Friday, June 21, 2013


Last month I wrote about the CIA giving Afghan President Karzai large sums of cash on a regular basis for a long time.  Both the CIA and the Karzai government acknowledged these payments and the CIA said they would continue.  You may have thought that someone in the U.S. government, perhaps the ranking member of the Senate Foreign Relations Committee, would look into this.  Well, Senator Bob Corker (R-Tenn), the ranking member, has sent three written requests (May 2, May 14 and June 13) to the White House seeking information about the payments.  The White House has not yet replied to any of his three written requests for information.

In his letters, Corker states “I write again to request an explanation of the incoherent United States policy in Afghanistan made evident by the claims of cash payments to President Karzai.  Regarding reducing corruption, he goes on to say “I am deeply concerned that these alleged cash payments undermine these efforts and enhance corruption in Afghanistan.  Even if these alleged payments may have short-term value for the United States from a national security or intelligence perspective, they may be severely counterproductive in the long run.”

Given the responsibilities and authority of the Senate Foreign Relations Committee this seems like a reasonable request.  The problem could be that there is no “good” answer.


Wednesday, June 19, 2013

Learning Disabled

While more than 60,000 American troops are still fighting in Afghanistan and Iraq falls further into sectarian chaos, President Obama has decided to  militarily involve the United States in a civil war in Syria.  His rationale rests on Syrian civilian casualties and refugees, his longstanding statements that Assad “must go,” and the use of chemical weapons by Assad.  He is also seeking to offset the support to Assad provided by Russia, Iran and Hezbollah and bring a balance to the battlefield.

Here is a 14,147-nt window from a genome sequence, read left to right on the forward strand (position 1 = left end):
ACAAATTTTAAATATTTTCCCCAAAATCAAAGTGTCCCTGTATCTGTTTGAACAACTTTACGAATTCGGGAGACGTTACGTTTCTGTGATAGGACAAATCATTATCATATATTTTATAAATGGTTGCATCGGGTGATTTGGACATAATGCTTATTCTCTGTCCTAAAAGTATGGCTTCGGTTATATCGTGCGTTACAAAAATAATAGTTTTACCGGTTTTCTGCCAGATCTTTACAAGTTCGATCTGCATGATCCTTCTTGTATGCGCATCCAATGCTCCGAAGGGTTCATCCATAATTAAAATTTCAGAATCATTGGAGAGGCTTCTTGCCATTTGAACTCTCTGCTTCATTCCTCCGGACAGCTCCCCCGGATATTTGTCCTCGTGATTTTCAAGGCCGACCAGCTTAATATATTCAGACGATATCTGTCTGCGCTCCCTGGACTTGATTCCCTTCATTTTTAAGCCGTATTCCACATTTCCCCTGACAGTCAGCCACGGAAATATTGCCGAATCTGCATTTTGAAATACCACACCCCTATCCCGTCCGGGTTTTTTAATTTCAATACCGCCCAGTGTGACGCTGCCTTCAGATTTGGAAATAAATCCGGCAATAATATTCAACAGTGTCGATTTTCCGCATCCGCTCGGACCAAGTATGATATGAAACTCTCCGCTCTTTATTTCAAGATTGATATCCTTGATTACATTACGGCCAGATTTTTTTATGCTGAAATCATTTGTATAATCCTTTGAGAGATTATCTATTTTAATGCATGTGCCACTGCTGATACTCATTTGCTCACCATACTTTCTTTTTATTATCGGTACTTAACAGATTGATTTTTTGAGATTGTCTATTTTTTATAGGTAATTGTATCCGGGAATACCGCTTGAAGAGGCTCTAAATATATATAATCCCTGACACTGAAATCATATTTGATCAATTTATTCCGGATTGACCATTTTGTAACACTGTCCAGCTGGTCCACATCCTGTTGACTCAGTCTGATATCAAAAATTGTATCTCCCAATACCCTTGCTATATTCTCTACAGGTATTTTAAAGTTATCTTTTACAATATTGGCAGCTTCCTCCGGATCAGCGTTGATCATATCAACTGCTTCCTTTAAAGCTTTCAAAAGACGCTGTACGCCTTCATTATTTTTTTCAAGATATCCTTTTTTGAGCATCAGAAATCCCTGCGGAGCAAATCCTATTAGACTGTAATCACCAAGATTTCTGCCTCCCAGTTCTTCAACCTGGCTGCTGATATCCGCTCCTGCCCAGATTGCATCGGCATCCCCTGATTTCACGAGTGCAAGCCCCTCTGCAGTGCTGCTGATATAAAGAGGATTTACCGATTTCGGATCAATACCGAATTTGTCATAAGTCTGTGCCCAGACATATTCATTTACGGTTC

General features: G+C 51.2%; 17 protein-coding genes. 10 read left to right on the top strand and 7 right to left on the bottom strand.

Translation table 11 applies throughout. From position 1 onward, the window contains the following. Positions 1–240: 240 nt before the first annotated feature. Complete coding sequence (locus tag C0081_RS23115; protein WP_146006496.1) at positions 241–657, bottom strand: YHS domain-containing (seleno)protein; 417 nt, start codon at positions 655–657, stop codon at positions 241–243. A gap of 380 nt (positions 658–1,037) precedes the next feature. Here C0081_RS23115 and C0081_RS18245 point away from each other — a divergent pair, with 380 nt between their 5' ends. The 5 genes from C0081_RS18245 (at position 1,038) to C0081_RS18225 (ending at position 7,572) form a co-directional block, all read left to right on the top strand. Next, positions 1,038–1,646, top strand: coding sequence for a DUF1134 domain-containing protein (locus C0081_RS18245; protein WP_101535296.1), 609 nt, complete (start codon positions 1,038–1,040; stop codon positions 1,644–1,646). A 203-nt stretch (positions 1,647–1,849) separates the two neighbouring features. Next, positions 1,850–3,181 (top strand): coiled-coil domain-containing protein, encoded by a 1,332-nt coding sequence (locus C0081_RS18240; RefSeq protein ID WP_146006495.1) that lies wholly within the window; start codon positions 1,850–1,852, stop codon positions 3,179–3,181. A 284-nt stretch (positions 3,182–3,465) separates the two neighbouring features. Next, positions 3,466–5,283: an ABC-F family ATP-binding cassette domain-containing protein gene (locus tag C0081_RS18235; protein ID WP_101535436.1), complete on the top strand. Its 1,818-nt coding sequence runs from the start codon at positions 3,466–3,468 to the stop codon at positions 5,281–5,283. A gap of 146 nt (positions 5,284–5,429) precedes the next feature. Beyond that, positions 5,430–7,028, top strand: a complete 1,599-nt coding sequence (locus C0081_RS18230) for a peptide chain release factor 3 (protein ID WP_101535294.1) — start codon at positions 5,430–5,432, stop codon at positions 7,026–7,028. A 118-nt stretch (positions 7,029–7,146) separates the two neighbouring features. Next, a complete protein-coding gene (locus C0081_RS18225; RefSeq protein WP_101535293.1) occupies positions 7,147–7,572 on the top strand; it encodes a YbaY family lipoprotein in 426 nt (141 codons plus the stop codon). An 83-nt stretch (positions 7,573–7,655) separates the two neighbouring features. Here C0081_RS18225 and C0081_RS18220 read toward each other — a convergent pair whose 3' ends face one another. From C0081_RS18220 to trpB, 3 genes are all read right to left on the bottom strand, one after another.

President Obama has just stepped onto a slippery slope with a military and diplomatic quagmire at its bottom.  There is no evidence that his decision is part of a regional grand strategy  or that we have identified the ways and means that will achieve an (as yet unidentified) end.  This is a civil war and both sides have contributed to the 90,000 deaths and Mr. Assad retains the support of a significant portion of the Syrian population.  Further U.S. involvement morphs this civil war into a proxy war between the U.S., Europe, and Saudi Arabia on one side and Iran, Russia and Hezbollah on the other.  The latter group has significantly greater national interests in Syria than the former.  Furthermore, this alignment makes Russian support of U.S. efforts to contain Iran’s nuclear program more unlikely and reduces Israel’s security.  Finally, arming the rebels has the effect of prolonging and  intensifying the fighting and makes a diplomatic or political solution less likely.

 President Obama and his advisors have stepped into this dark, slippery slope by ignoring both history and current reality.   Our history in Vietnam, Iraq, Afghanistan, Somalia, Egypt and Libya says that we have not been very successful bending outcomes to support our interests.  And the current reality is that we are a debtor nation reducing funding for Head Start and cancer research while now deciding to spend scarce dollars in support of an unstructured rebel force in Syria without any end state having been identified.  When reacting is substituted for strategic thinking learning suffers.